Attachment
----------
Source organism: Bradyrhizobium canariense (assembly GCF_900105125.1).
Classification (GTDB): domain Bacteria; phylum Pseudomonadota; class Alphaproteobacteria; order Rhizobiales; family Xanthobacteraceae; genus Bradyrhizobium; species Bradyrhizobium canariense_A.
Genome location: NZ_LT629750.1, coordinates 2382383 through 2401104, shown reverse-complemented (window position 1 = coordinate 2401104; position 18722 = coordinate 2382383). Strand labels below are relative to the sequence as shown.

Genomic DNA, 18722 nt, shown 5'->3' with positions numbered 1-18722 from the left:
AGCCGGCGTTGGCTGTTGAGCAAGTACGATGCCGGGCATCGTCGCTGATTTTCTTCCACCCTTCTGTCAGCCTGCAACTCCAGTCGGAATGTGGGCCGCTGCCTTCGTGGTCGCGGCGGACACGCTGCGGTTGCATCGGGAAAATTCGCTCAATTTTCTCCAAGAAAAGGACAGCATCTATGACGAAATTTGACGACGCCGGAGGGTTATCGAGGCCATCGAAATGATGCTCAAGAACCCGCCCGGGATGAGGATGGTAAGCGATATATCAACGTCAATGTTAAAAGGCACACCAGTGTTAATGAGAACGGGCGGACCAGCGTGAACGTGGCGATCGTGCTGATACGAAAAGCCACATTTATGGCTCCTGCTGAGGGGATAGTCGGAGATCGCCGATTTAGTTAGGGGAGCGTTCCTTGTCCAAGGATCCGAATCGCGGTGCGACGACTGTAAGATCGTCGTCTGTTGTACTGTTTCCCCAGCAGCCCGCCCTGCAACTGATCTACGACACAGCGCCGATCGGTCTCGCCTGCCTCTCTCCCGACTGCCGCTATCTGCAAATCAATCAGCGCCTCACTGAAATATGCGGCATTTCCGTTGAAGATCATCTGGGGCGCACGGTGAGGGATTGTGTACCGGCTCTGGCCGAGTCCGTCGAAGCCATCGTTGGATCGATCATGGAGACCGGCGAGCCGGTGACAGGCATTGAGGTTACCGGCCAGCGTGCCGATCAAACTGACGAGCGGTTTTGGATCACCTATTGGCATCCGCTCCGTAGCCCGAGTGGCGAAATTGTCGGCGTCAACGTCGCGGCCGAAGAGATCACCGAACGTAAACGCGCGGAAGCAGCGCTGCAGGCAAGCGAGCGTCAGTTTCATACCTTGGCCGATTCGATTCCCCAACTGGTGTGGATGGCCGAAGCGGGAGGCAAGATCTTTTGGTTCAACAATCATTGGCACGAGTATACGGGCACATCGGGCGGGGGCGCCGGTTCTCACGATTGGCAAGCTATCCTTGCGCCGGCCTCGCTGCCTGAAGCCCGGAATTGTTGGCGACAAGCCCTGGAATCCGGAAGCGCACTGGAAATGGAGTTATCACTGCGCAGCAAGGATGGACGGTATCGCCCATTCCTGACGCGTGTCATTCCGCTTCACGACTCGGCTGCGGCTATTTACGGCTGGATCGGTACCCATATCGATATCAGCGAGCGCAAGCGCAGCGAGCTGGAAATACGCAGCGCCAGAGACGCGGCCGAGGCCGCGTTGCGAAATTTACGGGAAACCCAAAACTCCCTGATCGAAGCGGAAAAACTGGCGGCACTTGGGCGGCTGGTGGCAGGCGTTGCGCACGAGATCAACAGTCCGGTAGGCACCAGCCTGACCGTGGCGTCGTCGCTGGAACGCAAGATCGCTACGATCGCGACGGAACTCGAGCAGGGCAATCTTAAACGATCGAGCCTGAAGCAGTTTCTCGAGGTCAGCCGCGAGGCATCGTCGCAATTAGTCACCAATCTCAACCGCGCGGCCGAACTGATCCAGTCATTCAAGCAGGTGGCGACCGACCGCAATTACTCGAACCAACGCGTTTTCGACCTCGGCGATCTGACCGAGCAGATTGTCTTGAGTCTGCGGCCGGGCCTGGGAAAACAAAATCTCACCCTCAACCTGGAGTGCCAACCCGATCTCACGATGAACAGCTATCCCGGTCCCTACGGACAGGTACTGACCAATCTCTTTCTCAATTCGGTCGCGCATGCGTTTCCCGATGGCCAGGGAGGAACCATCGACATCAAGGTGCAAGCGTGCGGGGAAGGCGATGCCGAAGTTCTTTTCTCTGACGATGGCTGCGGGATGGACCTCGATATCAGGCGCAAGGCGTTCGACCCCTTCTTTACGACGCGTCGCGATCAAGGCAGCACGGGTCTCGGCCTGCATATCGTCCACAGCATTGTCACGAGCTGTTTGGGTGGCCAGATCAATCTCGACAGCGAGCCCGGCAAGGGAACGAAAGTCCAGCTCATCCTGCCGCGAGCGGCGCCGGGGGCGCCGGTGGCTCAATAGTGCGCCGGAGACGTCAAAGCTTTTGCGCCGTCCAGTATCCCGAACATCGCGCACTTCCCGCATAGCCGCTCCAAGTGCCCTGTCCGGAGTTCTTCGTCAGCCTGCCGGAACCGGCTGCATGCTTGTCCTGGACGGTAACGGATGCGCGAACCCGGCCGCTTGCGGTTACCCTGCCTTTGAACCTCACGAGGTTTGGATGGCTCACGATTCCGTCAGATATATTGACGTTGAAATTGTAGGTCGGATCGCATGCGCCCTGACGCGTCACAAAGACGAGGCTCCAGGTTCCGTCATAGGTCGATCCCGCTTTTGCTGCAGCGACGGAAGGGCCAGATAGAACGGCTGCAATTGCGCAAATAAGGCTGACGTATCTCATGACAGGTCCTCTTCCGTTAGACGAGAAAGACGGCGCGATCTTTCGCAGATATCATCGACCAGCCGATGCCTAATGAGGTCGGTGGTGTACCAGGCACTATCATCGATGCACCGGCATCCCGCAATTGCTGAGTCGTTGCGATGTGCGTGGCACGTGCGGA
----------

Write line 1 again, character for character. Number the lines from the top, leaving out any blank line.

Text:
Source organism: Bradyrhizobium canariense (assembly GCF_900105125.1).